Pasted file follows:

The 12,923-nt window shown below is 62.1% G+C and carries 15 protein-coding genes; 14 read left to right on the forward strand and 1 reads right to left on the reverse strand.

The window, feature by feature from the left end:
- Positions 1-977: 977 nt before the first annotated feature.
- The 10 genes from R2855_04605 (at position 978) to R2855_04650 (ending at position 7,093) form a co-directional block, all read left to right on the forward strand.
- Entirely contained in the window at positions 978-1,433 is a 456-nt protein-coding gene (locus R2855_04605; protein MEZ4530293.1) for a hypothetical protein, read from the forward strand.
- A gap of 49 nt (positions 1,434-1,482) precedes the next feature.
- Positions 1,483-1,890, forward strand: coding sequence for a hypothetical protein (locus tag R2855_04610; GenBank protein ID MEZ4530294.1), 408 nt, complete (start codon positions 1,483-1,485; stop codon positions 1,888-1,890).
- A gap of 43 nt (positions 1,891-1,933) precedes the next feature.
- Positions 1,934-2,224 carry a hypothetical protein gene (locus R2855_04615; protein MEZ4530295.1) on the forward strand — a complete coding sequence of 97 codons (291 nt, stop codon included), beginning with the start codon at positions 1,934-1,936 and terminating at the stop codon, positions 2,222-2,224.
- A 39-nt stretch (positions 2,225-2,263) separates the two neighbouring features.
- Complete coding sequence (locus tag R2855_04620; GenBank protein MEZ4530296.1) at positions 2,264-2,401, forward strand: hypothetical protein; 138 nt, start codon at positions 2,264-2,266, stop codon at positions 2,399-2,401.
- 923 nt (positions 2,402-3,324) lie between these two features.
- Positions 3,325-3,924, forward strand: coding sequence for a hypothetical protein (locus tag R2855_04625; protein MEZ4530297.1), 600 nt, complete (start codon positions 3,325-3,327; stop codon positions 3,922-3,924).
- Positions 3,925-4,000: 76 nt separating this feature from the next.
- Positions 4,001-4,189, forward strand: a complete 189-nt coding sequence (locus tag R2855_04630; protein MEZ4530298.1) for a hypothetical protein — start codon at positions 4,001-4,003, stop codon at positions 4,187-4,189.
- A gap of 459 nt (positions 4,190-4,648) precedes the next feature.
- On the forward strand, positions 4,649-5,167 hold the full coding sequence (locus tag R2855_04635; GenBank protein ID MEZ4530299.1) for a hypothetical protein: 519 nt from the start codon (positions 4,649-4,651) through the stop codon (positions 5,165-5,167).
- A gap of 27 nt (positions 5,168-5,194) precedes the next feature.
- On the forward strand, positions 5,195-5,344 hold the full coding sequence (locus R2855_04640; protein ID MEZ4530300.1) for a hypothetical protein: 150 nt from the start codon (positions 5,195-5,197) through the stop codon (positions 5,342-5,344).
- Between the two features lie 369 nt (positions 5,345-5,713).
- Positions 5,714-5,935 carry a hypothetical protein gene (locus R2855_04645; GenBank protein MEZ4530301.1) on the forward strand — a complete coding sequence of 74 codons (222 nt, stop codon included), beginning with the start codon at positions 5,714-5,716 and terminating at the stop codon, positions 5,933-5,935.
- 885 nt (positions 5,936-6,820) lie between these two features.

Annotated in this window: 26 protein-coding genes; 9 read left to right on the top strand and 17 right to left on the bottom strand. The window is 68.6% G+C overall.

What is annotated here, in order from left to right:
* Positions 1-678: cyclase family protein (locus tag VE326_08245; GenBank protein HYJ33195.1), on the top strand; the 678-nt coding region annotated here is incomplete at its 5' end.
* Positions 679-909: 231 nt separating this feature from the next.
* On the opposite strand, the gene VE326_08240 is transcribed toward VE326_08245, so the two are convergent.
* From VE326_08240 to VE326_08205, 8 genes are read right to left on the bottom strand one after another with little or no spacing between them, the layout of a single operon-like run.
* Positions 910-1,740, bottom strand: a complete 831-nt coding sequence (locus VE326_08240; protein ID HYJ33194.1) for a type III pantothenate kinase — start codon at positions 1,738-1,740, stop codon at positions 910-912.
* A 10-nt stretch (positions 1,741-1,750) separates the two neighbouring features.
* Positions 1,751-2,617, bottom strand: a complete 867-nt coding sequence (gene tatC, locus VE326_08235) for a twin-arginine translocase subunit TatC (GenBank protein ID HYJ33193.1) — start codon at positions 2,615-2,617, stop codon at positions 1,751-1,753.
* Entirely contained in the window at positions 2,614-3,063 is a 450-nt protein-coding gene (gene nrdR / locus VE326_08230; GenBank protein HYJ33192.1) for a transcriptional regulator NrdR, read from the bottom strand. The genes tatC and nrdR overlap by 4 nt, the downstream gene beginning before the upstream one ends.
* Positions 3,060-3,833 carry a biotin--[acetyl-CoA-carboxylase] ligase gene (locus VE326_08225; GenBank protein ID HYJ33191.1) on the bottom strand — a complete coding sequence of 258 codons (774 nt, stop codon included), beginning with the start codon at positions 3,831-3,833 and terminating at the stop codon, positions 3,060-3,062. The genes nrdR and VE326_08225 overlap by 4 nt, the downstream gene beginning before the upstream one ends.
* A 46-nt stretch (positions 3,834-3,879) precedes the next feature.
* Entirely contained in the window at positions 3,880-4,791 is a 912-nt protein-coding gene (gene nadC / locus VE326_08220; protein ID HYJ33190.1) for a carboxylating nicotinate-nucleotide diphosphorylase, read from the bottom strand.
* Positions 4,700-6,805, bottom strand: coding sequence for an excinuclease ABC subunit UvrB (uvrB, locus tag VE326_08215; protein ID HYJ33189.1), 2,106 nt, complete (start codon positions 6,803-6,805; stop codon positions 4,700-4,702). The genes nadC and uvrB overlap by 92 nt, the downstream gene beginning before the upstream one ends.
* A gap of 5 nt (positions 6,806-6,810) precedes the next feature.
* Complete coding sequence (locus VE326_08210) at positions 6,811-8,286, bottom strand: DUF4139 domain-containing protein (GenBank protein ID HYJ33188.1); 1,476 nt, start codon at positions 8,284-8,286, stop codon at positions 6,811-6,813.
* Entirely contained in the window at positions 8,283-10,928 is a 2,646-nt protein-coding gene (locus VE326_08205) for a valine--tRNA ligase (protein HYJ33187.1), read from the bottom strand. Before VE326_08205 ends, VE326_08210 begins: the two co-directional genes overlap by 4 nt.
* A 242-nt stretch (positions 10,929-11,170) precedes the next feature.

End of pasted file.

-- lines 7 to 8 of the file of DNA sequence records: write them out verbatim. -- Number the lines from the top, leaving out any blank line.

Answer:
- Positions 1,483-1,890, forward strand: coding sequence for a hypothetical protein (locus tag R2855_04610; GenBank protein ID MEZ4530294.1), 408 nt, complete (start codon positions 1,483-1,485; stop codon positions 1,888-1,890).
- A gap of 43 nt (positions 1,891-1,933) precedes the next feature.